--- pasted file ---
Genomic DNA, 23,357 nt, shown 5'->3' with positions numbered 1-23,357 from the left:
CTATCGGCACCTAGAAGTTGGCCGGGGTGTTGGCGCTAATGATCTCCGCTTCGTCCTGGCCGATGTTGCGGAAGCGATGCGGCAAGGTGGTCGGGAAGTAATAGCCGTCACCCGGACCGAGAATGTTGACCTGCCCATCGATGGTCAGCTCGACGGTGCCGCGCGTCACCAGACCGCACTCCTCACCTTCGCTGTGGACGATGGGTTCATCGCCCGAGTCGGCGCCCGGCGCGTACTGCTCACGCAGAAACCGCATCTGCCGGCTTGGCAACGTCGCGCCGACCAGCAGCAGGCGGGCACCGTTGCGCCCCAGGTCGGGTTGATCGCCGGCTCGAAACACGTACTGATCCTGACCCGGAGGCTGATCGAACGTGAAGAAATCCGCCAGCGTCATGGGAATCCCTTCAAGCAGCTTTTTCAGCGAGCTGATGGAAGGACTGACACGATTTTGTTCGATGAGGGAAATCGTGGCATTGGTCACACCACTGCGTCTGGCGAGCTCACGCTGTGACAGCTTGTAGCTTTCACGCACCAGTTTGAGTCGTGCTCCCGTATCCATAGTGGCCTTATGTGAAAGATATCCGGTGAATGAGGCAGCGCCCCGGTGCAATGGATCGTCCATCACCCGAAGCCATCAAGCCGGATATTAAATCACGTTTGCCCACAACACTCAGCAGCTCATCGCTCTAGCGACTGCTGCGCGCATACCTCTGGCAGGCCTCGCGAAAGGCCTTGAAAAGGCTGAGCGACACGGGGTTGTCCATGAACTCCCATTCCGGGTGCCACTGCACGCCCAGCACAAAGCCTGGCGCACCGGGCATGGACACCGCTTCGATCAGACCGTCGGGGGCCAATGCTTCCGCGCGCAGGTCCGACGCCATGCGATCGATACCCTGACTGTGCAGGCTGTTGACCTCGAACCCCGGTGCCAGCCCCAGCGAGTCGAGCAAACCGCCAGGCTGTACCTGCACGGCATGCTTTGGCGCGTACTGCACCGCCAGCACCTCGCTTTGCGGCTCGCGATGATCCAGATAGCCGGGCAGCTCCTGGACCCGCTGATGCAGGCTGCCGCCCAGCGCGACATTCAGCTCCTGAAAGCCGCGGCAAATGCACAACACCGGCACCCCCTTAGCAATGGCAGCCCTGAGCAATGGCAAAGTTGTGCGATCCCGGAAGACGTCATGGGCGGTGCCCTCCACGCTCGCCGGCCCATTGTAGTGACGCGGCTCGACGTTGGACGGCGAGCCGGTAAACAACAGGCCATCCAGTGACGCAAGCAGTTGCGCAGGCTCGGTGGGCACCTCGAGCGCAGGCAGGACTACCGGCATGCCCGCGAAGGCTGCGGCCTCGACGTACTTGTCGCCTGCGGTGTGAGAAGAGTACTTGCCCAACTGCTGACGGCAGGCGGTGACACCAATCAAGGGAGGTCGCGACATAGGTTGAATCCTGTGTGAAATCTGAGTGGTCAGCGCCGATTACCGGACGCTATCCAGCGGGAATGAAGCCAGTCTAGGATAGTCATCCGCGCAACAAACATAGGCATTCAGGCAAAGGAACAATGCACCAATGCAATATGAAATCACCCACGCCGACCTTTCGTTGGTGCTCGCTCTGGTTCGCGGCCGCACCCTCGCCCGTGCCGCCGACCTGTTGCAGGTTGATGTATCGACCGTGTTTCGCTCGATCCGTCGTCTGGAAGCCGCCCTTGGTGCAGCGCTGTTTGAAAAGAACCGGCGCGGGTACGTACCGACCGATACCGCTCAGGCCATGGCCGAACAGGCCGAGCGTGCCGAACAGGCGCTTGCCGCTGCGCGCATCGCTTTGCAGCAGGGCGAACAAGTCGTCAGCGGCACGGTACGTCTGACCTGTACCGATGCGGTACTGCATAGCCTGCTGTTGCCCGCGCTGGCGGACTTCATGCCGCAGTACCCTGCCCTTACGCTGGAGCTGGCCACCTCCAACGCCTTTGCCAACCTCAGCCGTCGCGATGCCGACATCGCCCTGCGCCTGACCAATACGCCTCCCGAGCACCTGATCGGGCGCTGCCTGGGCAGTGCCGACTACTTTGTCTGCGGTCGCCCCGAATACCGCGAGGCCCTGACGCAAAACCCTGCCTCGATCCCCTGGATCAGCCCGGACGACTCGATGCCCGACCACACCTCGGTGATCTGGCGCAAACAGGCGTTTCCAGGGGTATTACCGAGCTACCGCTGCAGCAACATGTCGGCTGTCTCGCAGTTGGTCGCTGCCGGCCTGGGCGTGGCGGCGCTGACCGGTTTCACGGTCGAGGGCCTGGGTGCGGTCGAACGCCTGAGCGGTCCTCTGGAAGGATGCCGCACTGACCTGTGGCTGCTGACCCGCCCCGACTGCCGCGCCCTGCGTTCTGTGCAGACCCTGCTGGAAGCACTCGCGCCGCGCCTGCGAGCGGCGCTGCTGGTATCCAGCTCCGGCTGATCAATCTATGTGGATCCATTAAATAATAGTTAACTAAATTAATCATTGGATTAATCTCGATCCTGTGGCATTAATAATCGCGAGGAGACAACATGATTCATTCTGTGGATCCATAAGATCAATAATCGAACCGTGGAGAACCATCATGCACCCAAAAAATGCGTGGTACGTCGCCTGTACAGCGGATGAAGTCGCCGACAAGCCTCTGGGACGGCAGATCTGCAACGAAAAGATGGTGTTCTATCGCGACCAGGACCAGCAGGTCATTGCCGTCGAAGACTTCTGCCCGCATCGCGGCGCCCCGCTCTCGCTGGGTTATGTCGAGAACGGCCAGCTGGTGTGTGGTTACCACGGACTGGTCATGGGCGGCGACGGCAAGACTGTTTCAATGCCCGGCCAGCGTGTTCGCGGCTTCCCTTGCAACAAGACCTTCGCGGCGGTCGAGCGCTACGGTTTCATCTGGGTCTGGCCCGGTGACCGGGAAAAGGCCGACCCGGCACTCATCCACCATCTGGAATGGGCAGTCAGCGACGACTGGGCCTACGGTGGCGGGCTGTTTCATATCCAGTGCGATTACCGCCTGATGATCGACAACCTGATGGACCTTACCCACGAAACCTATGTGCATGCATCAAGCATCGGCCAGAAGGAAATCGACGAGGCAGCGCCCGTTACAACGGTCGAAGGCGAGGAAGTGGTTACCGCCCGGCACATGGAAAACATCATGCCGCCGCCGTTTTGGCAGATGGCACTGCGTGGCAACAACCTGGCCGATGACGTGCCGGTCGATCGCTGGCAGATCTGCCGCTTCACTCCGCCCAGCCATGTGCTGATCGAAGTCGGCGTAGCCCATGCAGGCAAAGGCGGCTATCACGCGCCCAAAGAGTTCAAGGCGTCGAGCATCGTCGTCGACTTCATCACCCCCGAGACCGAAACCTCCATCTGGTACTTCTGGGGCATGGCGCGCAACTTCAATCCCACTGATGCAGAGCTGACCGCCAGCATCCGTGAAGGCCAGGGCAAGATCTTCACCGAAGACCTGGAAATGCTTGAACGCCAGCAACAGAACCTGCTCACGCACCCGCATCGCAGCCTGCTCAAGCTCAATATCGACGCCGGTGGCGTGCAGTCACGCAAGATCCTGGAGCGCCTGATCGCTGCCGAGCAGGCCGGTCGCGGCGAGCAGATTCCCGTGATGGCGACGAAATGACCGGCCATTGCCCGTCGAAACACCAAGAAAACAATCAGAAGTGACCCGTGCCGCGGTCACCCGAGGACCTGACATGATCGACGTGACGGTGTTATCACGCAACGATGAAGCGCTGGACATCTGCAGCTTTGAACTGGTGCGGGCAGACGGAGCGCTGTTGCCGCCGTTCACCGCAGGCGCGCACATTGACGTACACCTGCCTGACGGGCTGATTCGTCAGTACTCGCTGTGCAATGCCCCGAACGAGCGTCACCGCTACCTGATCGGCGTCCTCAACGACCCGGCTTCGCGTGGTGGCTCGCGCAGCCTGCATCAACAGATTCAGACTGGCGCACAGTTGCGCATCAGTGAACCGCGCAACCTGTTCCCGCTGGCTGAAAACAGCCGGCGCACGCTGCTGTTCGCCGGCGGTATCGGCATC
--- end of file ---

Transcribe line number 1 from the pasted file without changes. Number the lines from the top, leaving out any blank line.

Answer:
Genomic DNA, 23,357 nt, shown 5'->3' with positions numbered 1-23,357 from the left: